If you mean someone who agrees that logically there could be a god, but who doesn’t think that the logical possibility is terribly likely, or at least not something that should keep us awake at night, then I guess a lot of us are atheists. But there is certainly a split, a schism, in our ranks. I am not whining (in fact I am rather proud) when I point out that a rather loud group of my fellow atheists, generally today known as the “new atheists”, loathe and detest my thinking.
A while back I was a counselor at a summer camp, keeping an eye on a group of rowdy nine year olds. One of the kids was taunted relentlessly by the others for his incessant whining. He did not help his cause by answering such taunts with, “I don’t whine!” said in a pathetically whiny tone of voice.
If you have to tell people you are not whining, you’re whining.
Bragging about making the right enemies is a silly rhetorical device your average college editorialist stops using by his sophomore year. It’s especially pathetic when you rush into print repeatedly to boast of your pleasure at being criticized by the right people. Seriously, follow that link and tell me how his previous op-ed differs relevantly from the present one.
And while I may dislike and disagree with Ruse’s thinking, it is his actions over the last several years that I loathe and detest. I hate the way he has been doing everything in his power to prop up the ID folks. I hate that he persuaded a presitgious university press to publish a book co-edited by William Dembski, which featured four essays defending “Darwinism” that seemed tailor made to make evolution look bad. I hate that he contributes essays to anthologies designed to celebrate ID promoters and that he tells debate audiences that Dembski has made valuable contributions to science. Go here for relevant links and further details.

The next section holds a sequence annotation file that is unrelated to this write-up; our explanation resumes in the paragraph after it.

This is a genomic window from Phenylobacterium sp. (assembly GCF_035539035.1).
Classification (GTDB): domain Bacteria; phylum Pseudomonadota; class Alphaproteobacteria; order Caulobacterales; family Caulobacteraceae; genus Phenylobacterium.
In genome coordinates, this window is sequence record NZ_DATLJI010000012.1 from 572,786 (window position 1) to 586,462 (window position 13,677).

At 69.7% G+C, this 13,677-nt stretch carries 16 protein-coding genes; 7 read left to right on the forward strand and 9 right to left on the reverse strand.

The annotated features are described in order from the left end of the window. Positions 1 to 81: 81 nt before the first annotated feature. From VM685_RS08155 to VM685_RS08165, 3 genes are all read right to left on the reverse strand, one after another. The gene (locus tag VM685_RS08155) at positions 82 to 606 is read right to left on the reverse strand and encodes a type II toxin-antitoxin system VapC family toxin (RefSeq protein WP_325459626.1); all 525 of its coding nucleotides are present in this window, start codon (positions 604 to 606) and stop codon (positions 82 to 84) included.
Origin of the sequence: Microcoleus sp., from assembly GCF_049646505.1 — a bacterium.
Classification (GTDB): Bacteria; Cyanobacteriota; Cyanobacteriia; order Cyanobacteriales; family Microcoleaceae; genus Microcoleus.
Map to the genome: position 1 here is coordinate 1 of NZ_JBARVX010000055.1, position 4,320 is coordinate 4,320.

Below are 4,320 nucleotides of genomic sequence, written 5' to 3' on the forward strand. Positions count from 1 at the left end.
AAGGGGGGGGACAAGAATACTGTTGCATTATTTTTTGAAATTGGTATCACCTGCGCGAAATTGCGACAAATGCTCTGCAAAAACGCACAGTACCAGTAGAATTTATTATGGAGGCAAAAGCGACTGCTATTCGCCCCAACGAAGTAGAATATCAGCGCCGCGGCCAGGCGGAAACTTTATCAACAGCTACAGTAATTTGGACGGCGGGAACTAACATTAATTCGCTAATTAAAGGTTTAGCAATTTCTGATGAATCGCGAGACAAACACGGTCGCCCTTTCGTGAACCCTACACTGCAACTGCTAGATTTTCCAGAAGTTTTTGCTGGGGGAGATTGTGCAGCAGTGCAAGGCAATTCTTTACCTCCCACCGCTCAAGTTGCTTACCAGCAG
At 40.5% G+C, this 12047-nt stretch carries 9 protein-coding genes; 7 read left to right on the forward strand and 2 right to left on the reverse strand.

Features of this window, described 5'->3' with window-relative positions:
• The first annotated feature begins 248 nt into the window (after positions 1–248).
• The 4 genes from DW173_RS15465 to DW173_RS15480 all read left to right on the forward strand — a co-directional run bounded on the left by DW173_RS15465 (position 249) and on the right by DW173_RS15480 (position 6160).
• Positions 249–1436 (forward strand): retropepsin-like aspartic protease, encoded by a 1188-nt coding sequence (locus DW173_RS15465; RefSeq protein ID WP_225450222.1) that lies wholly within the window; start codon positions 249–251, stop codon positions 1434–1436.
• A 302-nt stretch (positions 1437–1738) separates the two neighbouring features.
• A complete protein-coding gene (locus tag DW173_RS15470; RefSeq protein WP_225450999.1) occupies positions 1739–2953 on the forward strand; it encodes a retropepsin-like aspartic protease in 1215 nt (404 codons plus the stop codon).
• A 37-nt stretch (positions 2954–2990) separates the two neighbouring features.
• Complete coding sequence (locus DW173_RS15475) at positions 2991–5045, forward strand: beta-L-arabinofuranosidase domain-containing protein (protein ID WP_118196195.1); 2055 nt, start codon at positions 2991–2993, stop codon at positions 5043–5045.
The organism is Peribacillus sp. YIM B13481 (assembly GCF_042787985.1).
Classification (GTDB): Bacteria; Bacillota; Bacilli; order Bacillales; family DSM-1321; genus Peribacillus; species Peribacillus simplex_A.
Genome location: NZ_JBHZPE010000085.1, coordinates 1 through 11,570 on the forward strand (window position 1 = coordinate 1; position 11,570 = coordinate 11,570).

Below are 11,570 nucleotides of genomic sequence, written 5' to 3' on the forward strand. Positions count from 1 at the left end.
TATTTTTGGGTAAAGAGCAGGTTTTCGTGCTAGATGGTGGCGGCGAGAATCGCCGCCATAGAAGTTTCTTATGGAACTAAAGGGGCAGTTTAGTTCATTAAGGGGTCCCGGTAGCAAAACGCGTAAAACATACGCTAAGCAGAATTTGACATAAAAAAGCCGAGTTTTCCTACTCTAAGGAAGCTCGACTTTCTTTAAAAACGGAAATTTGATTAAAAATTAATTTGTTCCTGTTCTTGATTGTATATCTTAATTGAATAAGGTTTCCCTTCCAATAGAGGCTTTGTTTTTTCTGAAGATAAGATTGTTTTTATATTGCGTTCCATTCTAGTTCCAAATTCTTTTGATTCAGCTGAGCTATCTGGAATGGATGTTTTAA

I will spare you what my fellow philosopher Dan Dennett has to say about me.
Dennett has good reason to say obnoxious things about Ruse, given Ruse’s incomprehensibly
unscrupulous behavior towards him. If you don’t care to follow the link, a while back Ruse and Dennett engaged in an e-mail correspondence. Ruse then handed over the correspondence to William Dembski for posting at the latter’s blog. It is generally considered a breach of etiquette, to put it kindly, to trun over private e-mails without first getting the permission of the sender. It is all the more inexplicable given that Dennett comes off as the calm, even-tempered one in the exchange, while Ruse looks like the crazed one.
First, non-believer though I may be, I do not think (as do the new atheists) that all religion is necessarily evil and corrupting. This claim is on a par with golden plates in upstate New York.
What an odd way of expressing himself! In an essay devoted to excoriating the new atheists for not appreicating the glory and profundity of Christian theology, he takes a completely gratuitous pot shot at Mormonism. Apparently it is okay to be rude and uncivil towards religion of which Ruse disapproves.
The Quakers and the Evangelicals were inspired and driven by their religion to oppose slavery, and a good thing too. Of course there has been evil in the name of religion – the pope telling Africans not to use condoms in the face of Aids – but as often as not religion is not the only or even the primary force for evil. The troubles in Northern Ireland were surely about socio-economic issues also, and the young men who flew into the World Trade Centre towers were infected by the alienation and despair of the young in Muslim countries in the face of poverty and inequalities.
&ldquol;The Evangelicals” most certainly did not oppose slavery. They were split on the issue, and there was no shortage of folks thumping their Bibles in defense of the institution.
But just marvel at this paragraph for a moment! How desperate do you have to be to defend religion on the grounds that the 9/11 hijackers weren’t just religious, or that the conflict in Northern Ireland wasn’t just about religion? The fact remains that religion played a huge role in both situations. That there are sources of evil other than religion has never been in doubt. It is also completely irrelevant.